Primary schools are to be given an additional Pounds 3 million to provide extra training for thousands of teachers in how to assess the achievements of 11-year-olds.
The new money, announced at the conference by Gillian Shephard, will provide half a day's training for all year 6 teachers.
It pre-empts a report to be published next week by the School Curriculum and Assessment Authority on the first full year of tests at seven, 11 and 14. This is expected to conclude that, while the tests went smoothly at each key stage, teachers at KS2 need more support with their assessments.
The extra funding has been cautiously welcomed by primary headteachers. But they say more is needed. Roger Hewins, a primary head in Leicestershire and vice-president of the National Association of Head Teachers, said that, unlike key stage 1, where considerable effort was taken over several years, testing and assessment for 11-year-olds had been rushed through with inadequate resources.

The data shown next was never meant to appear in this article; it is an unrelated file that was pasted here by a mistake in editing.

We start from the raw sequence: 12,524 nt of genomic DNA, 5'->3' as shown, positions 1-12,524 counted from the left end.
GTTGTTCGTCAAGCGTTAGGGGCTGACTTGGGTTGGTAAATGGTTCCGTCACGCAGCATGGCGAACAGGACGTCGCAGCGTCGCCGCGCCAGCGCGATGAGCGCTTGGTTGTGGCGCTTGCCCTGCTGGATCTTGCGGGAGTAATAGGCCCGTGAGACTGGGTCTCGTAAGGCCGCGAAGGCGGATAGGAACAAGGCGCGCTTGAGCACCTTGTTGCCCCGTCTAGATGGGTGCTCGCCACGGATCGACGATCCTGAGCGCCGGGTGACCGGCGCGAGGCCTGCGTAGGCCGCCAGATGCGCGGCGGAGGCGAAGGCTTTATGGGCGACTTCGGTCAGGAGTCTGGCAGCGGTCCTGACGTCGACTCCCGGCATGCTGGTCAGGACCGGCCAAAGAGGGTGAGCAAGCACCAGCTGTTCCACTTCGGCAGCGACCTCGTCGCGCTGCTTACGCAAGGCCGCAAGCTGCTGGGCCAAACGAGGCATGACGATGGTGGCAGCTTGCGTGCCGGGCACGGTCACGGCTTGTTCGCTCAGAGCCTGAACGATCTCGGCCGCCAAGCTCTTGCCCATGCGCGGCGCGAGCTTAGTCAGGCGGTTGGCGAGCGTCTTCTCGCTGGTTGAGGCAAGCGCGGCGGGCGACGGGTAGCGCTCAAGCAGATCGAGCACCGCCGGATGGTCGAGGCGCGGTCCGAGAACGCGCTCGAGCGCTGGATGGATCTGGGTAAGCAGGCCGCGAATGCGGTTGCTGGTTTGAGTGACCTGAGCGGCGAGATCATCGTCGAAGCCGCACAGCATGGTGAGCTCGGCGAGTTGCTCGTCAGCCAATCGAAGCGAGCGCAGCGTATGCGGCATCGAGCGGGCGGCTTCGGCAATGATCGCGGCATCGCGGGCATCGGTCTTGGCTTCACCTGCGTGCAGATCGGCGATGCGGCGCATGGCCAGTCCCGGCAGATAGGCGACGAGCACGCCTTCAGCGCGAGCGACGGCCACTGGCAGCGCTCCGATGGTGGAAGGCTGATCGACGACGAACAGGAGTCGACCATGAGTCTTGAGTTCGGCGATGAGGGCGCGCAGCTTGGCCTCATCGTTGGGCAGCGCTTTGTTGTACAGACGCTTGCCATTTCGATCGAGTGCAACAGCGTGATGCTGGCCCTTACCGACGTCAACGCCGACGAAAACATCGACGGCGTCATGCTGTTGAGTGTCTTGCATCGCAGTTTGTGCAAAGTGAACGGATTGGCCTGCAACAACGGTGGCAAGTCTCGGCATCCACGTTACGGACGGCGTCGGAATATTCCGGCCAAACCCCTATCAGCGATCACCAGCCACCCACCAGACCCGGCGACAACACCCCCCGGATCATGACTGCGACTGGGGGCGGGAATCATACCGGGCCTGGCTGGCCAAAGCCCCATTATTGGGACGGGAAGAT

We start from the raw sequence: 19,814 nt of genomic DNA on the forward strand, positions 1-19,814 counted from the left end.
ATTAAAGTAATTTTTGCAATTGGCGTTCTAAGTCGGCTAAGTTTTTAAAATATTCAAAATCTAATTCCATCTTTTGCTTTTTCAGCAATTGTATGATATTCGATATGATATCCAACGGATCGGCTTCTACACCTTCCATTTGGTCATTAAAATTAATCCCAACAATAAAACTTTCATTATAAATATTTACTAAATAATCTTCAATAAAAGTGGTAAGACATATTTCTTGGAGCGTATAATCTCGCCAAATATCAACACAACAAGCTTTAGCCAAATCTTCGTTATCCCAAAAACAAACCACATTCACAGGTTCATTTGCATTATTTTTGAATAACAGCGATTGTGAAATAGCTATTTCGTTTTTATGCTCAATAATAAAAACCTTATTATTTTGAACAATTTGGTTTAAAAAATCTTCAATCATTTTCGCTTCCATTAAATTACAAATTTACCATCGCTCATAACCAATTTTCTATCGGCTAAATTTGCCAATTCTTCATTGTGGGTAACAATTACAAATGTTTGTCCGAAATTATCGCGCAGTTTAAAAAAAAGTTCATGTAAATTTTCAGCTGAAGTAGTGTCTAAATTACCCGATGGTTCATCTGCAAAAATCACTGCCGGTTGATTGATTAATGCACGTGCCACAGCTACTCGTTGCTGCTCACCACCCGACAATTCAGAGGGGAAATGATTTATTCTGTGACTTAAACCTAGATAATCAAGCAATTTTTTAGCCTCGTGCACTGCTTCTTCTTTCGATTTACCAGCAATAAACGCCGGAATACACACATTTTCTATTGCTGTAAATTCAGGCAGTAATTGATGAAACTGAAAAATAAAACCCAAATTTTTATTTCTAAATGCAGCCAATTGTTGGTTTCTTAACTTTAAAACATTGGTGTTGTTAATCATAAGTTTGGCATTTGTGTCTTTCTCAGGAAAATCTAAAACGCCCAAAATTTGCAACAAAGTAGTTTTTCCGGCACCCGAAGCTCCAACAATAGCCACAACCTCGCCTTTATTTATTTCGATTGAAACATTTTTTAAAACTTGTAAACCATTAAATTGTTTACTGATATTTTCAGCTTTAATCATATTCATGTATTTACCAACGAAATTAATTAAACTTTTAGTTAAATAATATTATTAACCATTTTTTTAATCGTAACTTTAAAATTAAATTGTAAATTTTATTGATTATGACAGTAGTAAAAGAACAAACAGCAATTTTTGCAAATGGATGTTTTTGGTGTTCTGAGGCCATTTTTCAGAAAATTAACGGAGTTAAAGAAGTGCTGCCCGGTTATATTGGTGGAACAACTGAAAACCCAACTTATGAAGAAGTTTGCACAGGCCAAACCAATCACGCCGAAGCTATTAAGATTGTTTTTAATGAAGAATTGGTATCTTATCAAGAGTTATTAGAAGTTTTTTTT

The expected conclusion by SCAA that the first full year of tests was a success is likely to be contested by teachers. There have been widespread reports of schools sending back written tests for re-marking, raising concern about the quality of external marking.
Two other new grants have been announced by education ministers in the Grants for Educational Support and Training programme, under which 40 per cent of funding comes from local education authorities.
A total of Pounds 3 million is to be provided to fund new projects to help schools and LEAs tackle pupil behaviour problems. A Pounds 1.2 million grant will fund primary school improvement initiatives.
Altogether, the Government will spend Pounds 264 million on specific grants through GEST in 1996-7. Most of the projects, including Pounds 132 million to boost school effectiveness, are already operating.